Randy Blacketer on August 11, 2012

In reply to by anonymous_stub (not verified)

Thanks, Pete. I already read your saga, which put the fear of God (or the Department of Homeland Security) into me. Our situation is different, in that most of us are US citizens, and Sandy is not applying for that religious workers visa (though as a youth director for over 20 years, that could be a possibility). We have contacted an immigration lawyer in Grand Rapids. I am a bit timid to ask whether we or the calling church are responsible for legal costs, however, and I don't know if there's any denominational policy in this regard.

I would like to see more resources and help from the denomination, particularly because we are a bi-national church. Pastors and people with other church-related vocations are regularly moving across the border. It could be that there are more resources from the CRCNA that I dont' know about, but everyone is on holidays this time of year, and I'm getting piles of "out of the office" responses to my emails. One immigration lawyer who specializes in pastors and religious workers hasn't even responded to my emails. I wonder if there are resources like: recommended moving companies who have lots of experience with international relocations (I think the CIA calls this secret renditions or something, but they are not for hire). Lists of dos and don'ts. Helping children transition to a new home and school. How should a pastor transition from one congregation to the next; should s/he take some time between ministries, etc. (If this were Facebook I would at this point "tag" Pastor-Church relations to alert them to my questions). There will also be a big learning curve financially, because taxes etc. are quite different between Canada and the US.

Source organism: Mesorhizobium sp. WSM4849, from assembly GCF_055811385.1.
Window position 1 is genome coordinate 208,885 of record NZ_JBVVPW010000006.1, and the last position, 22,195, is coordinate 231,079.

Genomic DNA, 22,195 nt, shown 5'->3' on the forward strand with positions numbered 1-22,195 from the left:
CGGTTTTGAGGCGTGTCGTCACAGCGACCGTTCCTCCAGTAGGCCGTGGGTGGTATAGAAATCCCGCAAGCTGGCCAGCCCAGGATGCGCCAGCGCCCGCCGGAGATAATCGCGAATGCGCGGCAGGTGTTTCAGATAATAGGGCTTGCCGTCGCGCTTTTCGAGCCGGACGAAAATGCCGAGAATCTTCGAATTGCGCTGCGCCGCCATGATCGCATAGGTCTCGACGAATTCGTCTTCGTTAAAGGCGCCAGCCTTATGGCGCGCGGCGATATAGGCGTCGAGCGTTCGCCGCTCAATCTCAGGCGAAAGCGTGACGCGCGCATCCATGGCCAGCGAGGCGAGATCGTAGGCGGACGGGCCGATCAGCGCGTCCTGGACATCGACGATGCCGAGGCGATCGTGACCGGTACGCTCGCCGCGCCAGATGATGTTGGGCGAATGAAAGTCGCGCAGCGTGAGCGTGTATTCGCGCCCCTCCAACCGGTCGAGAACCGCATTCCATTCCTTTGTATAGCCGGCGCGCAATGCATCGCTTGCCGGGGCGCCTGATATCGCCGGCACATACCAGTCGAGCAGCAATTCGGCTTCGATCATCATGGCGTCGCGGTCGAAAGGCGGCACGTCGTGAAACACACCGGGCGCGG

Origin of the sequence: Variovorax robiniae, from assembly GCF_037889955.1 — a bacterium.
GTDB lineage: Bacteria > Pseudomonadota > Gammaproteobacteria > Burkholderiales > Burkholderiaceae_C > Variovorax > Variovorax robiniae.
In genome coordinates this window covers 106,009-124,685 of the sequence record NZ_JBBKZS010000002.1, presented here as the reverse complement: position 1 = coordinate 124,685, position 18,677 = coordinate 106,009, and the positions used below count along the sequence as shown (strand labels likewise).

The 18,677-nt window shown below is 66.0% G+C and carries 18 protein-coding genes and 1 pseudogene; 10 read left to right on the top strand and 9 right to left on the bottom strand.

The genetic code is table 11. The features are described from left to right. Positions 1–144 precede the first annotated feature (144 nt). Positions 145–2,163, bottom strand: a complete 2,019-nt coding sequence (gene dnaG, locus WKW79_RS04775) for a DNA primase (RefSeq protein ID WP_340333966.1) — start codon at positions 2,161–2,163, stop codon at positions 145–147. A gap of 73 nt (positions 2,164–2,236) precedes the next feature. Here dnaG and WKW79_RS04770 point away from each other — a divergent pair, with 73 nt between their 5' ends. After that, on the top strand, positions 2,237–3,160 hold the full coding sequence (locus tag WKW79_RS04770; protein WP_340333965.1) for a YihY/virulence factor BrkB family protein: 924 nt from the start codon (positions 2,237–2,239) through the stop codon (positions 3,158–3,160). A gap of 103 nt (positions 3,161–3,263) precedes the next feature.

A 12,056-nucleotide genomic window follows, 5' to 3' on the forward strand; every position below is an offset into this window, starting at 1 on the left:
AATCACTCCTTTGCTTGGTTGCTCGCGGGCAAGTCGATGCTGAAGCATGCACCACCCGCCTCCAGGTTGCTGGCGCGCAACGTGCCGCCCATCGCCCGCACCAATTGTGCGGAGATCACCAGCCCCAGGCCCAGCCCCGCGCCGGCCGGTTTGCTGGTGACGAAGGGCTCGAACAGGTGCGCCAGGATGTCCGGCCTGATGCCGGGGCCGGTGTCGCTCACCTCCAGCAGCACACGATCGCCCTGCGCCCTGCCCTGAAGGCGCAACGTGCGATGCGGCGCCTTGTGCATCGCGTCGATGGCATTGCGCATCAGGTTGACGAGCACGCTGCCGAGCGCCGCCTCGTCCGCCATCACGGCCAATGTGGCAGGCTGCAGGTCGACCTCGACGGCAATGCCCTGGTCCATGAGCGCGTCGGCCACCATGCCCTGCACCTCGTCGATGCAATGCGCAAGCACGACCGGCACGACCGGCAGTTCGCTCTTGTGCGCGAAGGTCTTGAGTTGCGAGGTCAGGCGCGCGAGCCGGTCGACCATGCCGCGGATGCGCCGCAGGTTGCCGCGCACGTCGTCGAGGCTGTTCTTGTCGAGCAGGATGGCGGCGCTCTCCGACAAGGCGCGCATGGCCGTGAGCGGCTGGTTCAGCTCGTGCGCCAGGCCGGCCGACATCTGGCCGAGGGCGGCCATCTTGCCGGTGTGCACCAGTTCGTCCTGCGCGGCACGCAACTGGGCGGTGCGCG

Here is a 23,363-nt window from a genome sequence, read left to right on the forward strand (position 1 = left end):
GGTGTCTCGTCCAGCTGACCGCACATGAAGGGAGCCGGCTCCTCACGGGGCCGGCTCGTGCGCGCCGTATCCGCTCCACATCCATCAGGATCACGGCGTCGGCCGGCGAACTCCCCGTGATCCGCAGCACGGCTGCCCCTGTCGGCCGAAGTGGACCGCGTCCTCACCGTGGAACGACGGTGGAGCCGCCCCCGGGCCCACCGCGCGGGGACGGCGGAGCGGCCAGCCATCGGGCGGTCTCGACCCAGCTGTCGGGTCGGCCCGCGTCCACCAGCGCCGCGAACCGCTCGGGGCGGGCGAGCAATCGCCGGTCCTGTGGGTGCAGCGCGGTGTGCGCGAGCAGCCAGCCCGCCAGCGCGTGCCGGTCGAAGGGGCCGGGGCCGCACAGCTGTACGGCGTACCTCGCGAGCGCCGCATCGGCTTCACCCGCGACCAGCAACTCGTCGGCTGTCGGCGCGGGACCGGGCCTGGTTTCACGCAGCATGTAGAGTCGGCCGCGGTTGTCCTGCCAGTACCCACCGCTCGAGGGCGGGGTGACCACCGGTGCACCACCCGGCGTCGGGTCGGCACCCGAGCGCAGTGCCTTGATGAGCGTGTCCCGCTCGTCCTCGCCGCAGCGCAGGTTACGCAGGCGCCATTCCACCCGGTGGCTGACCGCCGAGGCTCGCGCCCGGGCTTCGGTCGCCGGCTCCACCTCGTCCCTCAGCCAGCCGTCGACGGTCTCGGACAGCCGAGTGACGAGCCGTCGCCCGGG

Time to call up the resources of our faith and rely on God's providence, but also to call on the Christian community to help each other out in our time of need.

Hi, Sheri, wondering if you've thought about those council functionary job descriptions, or if any other churches have made them up.

Thanks, Randy

(from Riverside, not far from Redlands!)

I would love to see sample job descriptions for: President of Council, Clerk, Adjunct, Treasurer etc.

Also, a good guide for taking minutes that are useful and contain enough information to be effective but not overly detailed.

Thanks Tim. Unfortunately there are no sample job descriptions for functionaries of council. Also, we need a basic guide for taking minutes, especially for communities in which few people are familiar with business/board meetings. If we end up finding or creating some, we will share them on the network.

Another question: If I am logged in, why do I still have to type that captcha thing all the time?



...I should add that there is a sample job description there for treasurer and assitant treasurer. We have used those resources and they are very helpful.